Grace From A Coptic

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9 June 2017

This post was written by James Algeo, Open Doors Marketing Manager.

This is the story of how I discovered grace from an Orthodox priest.

Snipers On Rooftops

We arrived in Egypt in May 2014, on the first day of the 2014 elections.

Image: In the heart of Cairo on the first day of elections 2014, a mixture of hope and tension in the air. 

The Muslim brotherhood had recently been thrown out of power, sparking violence and over 60 churches being burnt down. We walked into streets full of army tanks, barricades, snipers on rooftops and an overall atmosphere of tension and hope.

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Image: Members of Bishop Moussa Coptic Church assess the damage to the church from attacks by pro-Morsi mobs in August 2013. David Degner, Getty Images

I sat in the largest evangelical church in the Middle East in Cairo. I listened as they prayed not for more freedom or less persecution, but simply for God to grow His church across Egypt and the Middle East. On a day that would determine their political future and position as Christians, they were more concerned for the gospel than their own human rights. The translator speaking through my headset broke down and cried as we sang, she was so overcome by the worship.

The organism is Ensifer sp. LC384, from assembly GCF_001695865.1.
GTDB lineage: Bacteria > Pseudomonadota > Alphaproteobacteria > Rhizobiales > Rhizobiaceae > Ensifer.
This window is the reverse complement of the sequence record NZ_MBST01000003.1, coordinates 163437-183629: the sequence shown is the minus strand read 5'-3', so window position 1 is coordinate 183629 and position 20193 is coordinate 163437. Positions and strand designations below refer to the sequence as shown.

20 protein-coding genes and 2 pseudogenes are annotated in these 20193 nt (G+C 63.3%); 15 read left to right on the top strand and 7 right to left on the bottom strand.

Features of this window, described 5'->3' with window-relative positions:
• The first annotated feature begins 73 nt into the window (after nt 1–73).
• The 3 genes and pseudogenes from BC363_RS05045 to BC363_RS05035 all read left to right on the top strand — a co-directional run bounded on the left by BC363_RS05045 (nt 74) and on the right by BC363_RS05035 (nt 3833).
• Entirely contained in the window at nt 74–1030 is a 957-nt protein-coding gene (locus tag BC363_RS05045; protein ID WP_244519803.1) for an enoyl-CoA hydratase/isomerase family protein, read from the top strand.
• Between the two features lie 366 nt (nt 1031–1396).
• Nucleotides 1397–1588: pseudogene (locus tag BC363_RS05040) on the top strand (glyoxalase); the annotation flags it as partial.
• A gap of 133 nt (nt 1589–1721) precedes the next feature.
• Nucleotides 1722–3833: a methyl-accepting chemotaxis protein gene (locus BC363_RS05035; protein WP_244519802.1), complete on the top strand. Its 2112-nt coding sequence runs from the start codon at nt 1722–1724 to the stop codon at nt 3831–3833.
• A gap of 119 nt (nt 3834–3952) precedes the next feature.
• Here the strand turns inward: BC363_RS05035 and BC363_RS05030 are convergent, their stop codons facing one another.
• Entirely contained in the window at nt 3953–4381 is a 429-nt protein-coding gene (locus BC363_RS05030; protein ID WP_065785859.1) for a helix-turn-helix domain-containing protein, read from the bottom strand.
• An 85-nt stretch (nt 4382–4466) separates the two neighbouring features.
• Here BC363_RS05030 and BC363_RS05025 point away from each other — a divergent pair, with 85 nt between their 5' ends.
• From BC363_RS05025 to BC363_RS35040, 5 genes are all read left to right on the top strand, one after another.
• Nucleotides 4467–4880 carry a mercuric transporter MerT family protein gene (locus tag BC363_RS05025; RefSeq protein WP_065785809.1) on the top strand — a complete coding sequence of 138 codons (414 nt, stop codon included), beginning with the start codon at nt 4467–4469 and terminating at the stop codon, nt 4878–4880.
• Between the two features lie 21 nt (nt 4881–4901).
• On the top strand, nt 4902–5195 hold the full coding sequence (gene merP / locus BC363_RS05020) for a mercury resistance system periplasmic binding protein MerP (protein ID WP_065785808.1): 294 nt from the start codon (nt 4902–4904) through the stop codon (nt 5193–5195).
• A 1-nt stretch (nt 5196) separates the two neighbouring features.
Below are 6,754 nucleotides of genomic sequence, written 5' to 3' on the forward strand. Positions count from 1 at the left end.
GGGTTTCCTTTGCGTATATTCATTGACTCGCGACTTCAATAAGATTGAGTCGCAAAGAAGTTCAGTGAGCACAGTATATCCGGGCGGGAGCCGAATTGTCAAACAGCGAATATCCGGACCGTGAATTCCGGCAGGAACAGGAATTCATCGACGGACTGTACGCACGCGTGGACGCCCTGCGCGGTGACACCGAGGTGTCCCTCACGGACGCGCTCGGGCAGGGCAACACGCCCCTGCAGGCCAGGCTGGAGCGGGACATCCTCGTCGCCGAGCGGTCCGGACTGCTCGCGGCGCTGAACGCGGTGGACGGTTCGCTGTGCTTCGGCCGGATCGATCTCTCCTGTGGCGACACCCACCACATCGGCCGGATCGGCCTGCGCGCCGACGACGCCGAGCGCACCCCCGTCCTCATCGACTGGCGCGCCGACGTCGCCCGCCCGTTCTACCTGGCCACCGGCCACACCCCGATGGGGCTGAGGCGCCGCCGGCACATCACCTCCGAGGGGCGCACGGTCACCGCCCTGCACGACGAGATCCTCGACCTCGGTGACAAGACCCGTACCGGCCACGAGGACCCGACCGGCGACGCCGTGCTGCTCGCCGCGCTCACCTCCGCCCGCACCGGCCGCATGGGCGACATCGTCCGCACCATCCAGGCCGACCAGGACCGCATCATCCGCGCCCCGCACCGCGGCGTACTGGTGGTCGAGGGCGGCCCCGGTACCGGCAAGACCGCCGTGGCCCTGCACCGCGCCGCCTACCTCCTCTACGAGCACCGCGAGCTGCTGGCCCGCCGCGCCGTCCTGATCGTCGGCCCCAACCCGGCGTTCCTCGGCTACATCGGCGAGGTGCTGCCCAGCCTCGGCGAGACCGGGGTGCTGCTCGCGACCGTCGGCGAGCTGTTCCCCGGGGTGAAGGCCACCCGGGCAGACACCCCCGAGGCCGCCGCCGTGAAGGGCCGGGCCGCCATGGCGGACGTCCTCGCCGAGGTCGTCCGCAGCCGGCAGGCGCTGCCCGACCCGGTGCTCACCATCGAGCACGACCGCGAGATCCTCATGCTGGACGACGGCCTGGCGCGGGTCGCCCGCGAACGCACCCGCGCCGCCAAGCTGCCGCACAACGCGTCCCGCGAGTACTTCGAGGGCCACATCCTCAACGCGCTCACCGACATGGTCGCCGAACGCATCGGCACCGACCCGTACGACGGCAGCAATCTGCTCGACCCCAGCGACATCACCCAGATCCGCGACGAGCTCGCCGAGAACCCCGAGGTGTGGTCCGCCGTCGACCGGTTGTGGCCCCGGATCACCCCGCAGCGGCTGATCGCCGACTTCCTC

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Image: The largest evangelical church in the Middle East, praying for their nation on the first night of elections 2014. 

Egypt Under Increasing Persecution

The Egyptian church has been under increasing pressure over the last few years. In February 2015, eight months after my trip, 21 Christian Egyptians were kidnapped by the Islamic State and taken to a beach in Libya where they were killed for their faith. A bomb went off in a church in Cairo just before Christmas last year, and before Easter this year two churches were bombed during Sunday services. Last month 26 Christians were shot in a bus on the way to a church service to celebrate Jesus’ ascension. Persecution is increasing for Egyptian Christians.

On A Scale Of 1-10

In the middle of all of this, our team were meeting each morning to pray and gather around God’s Word.

Egypt Soccer

Image: Some of the team playing with children at an Open Doors partner program with youth. 

One morning I was asked by one to the guys on our team, ‘On a scale of 1-10, how sure are you that you are going to heaven?’

There were different answers in the group. I knew the easy answer, but realised in my heart I was a 6 out of 10.

I knew Jesus was my judge, and I didn’t want to assume my ticket into heaven. I didn’t want to take away His glory by doing his job.

If God Wills It

As we learnt about Egypt and visited local churches and mosques, we understood the Muslim philosophy of “Inshallah” - “If Allah wills it.” It’s common phrase used culturally across many things, but it also applies to the Muslim view of salvation. The understanding is that you live a good life, be obedient to God, and if He wills it, you will be let into heaven.

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Image: Visiting a mosque in Egypt.